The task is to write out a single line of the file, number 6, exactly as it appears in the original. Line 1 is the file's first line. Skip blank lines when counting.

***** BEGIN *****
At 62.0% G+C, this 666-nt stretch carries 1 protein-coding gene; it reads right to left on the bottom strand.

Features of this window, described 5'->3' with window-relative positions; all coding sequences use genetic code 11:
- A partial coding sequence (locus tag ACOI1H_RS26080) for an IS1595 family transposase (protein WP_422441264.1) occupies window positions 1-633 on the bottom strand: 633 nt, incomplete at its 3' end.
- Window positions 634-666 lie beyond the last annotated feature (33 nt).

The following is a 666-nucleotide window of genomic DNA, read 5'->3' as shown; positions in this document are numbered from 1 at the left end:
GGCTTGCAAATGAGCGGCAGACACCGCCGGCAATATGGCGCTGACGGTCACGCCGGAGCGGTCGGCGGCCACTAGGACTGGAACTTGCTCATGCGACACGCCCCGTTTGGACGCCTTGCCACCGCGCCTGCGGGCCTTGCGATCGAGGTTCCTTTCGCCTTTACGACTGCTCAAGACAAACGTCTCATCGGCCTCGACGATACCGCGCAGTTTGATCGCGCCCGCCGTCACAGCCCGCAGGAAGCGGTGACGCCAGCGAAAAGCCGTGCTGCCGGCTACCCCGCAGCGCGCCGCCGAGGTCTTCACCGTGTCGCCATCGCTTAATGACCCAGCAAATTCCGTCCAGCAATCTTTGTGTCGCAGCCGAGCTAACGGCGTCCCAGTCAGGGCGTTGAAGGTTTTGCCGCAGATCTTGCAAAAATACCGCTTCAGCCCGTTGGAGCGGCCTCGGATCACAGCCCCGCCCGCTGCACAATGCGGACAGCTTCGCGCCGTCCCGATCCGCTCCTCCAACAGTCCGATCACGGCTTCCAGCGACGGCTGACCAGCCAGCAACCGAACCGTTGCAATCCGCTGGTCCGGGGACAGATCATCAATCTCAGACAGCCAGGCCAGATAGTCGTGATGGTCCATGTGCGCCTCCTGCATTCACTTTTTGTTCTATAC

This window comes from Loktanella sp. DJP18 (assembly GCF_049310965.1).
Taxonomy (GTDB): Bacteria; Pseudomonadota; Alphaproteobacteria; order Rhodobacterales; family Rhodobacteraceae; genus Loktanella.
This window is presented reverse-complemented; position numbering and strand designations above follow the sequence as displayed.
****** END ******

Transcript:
GGCTTGCAAATGAGCGGCAGACACCGCCGGCAATATGGCGCTGACGGTCACGCCGGAGCGGTCGGCGGCCACTAGGACTGGAACTTGCTCATGCGACACGCCCCGTTTGGACGCCTTGCCACCGCGCCTGCGGGCCTTGCGATCGAGGTTCCTTTCGCCTTTACGACTGCTCAAGACAAACGTCTCATCGGCCTCGACGATACCGCGCAGTTTGATCGCGCCCGCCGTCACAGCCCGCAGGAAGCGGTGACGCCAGCGAAAAGCCGTGCTGCCGGCTACCCCGCAGCGCGCCGCCGAGGTCTTCACCGTGTCGCCATCGCTTAATGACCCAGCAAATTCCGTCCAGCAATCTTTGTGTCGCAGCCGAGCTAACGGCGTCCCAGTCAGGGCGTTGAAGGTTTTGCCGCAGATCTTGCAAAAATACCGCTTCAGCCCGTTGGAGCGGCCTCGGATCACAGCCCCGCCCGCTGCACAATGCGGACAGCTTCGCGCCGTCCCGATCCGCTCCTCCAACAGTCCGATCACGGCTTCCAGCGACGGCTGACCAGCCAGCAACCGAACCGTTGCAATCCGCTGGTCCGGGGACAGATCATCAATCTCAGACAGCCAGGCCAGATAGTCGTGATGGTCCATGTGCGCCTCCTGCATTCACTTTTTGTTCTATAC